Foster + Partners’ SSE Hydro Arena Features Translucent Skin, Innovative Seating System

Courtesy of Figueras

Glasgow has just unveiled its new multipurpose structure which will end up revitalizing the Clyde Waterfront, which went into decline and neglect for many years following the closure of the town’s major shipyards. After 8 years of construction, Foster + Partners’ SSE Hydro now reveals its ETFE facade which is lit up every evening. During the day it manages to blend in with the usual changing Glasgow skyline.

The structure of the SSE Hydro Arena is covered by a 1.400 ton steel housing – one of the largest domes in Europe – and the ETFE translucent building enclosure allows one to discern what is happening inside from the outside. A 260 ton ring which supports the lighting is suspended from the dome, which will allow spectacular and customized lighting for each show.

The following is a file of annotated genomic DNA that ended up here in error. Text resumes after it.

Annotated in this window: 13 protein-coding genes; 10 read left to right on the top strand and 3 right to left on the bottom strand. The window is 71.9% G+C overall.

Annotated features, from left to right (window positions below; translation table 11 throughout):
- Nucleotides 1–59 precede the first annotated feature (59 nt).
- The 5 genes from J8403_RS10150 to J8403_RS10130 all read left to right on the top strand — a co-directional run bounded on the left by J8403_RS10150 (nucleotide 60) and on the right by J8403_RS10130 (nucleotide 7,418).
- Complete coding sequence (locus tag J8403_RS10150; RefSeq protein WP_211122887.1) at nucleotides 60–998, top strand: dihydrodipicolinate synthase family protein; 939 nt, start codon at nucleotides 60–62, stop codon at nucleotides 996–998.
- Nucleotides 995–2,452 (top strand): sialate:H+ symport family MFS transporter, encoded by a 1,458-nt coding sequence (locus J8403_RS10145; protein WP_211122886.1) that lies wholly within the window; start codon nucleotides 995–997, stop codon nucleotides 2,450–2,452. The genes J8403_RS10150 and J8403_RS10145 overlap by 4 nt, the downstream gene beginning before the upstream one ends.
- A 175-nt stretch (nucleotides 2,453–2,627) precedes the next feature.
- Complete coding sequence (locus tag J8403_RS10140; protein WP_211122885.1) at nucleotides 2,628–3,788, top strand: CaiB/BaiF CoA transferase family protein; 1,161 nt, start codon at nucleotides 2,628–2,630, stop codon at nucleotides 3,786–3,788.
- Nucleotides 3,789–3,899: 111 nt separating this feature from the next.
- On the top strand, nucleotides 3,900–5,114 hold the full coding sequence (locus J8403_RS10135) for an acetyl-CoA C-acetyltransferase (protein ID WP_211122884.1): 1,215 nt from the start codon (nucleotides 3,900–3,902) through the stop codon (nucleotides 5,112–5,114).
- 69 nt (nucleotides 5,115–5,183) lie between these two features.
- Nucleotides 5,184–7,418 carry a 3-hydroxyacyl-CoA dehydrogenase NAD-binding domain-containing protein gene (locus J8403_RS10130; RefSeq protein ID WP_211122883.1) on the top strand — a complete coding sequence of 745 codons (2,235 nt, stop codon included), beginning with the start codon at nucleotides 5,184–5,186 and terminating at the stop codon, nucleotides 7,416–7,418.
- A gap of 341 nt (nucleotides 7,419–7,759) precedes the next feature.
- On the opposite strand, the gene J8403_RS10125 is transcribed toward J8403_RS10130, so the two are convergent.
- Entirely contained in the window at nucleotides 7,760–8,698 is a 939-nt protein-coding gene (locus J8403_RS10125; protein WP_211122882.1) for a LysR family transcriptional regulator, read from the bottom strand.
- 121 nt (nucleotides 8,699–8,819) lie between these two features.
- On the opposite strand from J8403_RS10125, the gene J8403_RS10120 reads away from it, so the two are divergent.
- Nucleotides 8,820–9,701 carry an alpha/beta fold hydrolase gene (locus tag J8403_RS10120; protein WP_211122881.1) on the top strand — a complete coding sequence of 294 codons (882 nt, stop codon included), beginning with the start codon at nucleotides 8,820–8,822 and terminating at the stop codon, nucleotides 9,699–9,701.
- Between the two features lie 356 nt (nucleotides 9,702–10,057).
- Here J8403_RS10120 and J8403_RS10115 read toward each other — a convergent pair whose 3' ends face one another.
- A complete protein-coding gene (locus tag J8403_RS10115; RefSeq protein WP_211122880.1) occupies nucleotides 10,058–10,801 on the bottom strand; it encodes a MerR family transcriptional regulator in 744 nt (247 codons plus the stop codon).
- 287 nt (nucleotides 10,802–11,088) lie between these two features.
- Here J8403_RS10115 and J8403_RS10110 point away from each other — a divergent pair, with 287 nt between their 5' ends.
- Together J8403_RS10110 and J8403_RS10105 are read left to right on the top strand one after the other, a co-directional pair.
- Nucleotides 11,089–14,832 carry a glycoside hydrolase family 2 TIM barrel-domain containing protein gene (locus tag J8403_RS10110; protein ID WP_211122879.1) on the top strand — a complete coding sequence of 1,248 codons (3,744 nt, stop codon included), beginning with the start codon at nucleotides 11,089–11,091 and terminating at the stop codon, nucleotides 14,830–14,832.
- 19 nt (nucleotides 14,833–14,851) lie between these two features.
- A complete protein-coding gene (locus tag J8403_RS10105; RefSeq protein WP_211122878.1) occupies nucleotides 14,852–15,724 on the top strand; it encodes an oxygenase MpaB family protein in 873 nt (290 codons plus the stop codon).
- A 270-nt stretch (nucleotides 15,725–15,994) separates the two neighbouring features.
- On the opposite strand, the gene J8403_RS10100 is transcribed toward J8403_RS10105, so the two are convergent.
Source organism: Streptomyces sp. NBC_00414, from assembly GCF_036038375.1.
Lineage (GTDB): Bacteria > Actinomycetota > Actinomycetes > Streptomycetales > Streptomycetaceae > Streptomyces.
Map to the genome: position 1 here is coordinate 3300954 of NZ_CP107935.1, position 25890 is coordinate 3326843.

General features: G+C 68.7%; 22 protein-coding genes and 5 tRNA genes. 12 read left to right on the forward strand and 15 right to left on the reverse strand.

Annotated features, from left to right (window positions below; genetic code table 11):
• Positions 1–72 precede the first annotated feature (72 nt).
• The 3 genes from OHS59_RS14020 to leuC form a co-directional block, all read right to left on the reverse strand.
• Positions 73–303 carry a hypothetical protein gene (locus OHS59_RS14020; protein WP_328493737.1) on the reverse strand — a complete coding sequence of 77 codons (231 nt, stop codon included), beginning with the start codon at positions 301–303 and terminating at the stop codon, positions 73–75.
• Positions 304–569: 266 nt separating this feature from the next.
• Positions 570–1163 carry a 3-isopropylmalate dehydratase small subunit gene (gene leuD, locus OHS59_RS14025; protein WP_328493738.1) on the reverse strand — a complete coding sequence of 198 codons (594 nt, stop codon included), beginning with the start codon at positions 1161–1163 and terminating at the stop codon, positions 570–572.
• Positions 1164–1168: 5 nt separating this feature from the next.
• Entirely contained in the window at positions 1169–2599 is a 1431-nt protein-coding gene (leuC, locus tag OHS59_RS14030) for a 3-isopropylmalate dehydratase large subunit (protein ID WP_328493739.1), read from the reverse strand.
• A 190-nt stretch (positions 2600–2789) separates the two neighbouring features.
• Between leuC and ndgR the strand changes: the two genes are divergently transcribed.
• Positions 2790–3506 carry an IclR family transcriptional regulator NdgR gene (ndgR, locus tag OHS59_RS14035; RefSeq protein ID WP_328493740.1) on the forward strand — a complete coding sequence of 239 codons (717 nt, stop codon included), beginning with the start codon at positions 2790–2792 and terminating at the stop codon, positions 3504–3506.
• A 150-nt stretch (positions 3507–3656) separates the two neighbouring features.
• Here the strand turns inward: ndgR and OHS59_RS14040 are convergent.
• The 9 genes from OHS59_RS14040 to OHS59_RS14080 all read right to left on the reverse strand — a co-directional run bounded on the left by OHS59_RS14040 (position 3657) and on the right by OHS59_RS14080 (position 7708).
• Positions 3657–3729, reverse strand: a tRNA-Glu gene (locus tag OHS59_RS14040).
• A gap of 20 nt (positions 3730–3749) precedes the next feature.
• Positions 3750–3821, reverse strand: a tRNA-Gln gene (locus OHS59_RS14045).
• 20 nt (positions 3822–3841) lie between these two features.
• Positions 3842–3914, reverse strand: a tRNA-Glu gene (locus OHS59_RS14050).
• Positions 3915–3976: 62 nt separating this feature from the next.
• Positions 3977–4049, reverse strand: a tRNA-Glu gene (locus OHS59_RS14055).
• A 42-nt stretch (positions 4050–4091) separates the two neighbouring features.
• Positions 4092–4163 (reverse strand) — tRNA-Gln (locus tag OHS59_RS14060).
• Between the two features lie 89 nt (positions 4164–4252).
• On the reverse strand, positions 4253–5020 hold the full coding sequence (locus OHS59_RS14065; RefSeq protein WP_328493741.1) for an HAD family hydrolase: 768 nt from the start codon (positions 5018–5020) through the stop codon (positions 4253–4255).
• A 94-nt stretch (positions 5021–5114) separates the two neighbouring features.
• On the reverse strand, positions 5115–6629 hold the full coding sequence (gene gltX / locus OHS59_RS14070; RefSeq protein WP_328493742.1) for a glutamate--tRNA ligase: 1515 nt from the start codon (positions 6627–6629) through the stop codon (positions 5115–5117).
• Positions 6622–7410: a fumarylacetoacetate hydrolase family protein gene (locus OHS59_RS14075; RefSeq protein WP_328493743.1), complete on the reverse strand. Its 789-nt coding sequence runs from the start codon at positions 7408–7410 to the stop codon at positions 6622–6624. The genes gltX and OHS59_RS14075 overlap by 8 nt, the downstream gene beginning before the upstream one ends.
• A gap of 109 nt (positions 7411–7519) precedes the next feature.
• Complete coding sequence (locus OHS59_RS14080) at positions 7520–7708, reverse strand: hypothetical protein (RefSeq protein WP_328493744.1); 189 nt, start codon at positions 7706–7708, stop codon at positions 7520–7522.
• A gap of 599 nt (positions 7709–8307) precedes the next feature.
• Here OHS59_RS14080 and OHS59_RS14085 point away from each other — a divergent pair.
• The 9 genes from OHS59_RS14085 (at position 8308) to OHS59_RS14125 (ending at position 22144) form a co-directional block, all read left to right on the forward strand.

The modern applied to this project contrasts with its interior structure that has been based on the Roman amphitheater, allowing each and every spectator at an event — which can be up to 13.000 — to have an optimal view of the stage. The viewing angle and comfort of the user is furthermore guaranteed by the special system designed by Foster + Partners along with Figueras International Seating.

VIDEO: Light Installation Transforms Cylindrical Tower

The bowels of a Gasometer may be an unlikely place to stage a light , however, URBANSCREEN, a German projection company, has done just that. 320 Licht is a spectacle of light and sound within a cylindrical volume over 300 feet high. With the help of Epson Germany, was able to sync 21 separate projectors for a 22 minute loop, documenting the process in the amazing high-definition video above. Enjoy!